It’s been confirmed that a new bio-musical about the rise to fame of the Bee Gees is in the works, and could be eyeing a place in the West End.
Universal Theatrical Group is the team behind...
Bryan Cranston started his acting career at his local theatre in the San Fernando Valley, the Granada Theater, after studying police science in Los Angeles. To fund his time as an aspiring actor, Cranston became an ordained minister and performed weddings at $150 a time. Worked picked up in the ‘80s, and Cranston started acting mostly in television adverts and minor roles in sitcoms.
Cranston’s screen career began to gain pace after he became an original cast member in the ABC show Loving. He then forged a career dubbing the English voices of Japanese anime cartoons under the name Lee Stone, and in 1993, he played a number of characters on the children’s TV series Mighty Morphin Power Rangers.
A number of roles in shows such as Seinfeld and The X Files led to Cranston being cast in the US comedy series Malcom in the Middle as Hal, the father of the Wilkerson family. The show ran for just over six years and established Cranston as a comic actor. However, two years after the show ended, Vince Gilligan (who wrote the episode of The X Files Cranston appeared in), cast the actor in his new series Breaking Bad, which followed an ordinary chemistry teacher who turned to manufacturing methamphetamine to pay for his cancer treatment. As the show became a cult hit, Cranston garnered huge praise for the role, winning four Emmy Awards for the part.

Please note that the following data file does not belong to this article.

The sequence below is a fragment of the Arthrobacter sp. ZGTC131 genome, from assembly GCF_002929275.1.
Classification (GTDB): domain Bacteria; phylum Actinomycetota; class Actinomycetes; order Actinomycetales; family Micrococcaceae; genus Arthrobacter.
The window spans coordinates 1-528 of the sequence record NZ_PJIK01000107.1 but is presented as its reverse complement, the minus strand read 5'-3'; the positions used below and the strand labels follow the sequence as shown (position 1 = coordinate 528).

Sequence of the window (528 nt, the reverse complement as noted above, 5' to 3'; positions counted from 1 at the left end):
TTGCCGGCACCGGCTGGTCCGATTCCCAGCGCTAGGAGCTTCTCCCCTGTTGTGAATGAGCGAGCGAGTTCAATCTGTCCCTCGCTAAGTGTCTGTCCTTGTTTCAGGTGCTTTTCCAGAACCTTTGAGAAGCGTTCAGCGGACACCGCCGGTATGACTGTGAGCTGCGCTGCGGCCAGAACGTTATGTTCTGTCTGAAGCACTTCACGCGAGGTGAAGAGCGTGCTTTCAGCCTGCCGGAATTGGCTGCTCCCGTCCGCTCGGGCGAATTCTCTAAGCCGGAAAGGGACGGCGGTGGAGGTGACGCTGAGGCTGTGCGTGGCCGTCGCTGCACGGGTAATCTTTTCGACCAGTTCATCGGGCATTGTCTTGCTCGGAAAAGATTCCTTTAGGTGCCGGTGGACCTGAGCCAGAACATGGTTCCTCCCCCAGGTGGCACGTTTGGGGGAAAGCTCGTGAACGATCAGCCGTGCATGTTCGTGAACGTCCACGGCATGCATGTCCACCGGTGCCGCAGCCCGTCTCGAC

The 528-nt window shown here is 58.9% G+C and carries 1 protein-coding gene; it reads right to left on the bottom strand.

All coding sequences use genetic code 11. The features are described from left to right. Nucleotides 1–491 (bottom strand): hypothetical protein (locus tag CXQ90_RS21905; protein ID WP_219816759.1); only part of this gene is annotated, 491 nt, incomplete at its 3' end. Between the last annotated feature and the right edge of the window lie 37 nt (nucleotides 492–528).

As Breaking Bad took off, Cranston managed to gain a reputation as a serious dramatic actor, without shaking his charm as a comic one. He made his Broadway debut in 2014 in All the Way, a play about President Lyndon B Johnson’s attempts to put in place the Civil Rights Act of 1984. Cranston played President Johnson, winning the Tony Award for Best Actor in a Play. For the New York Times, Charles Isherwood stated “Mr Cranston’s heat-generating performance galvanizes the production”.
In November 2017, Cranston will make his UK theatre debut in Network. Adapted by Lee Hall and directed by Ivo van Hove, the production is based on the Paddy Chayefsky film depicting Howard Beale, an American news anchor failing to pull in viewing figures. During his final broadcast, he begins to rant about the state of the nation, which proves to be wildly popular. It will run at the National Theatre from 4th November.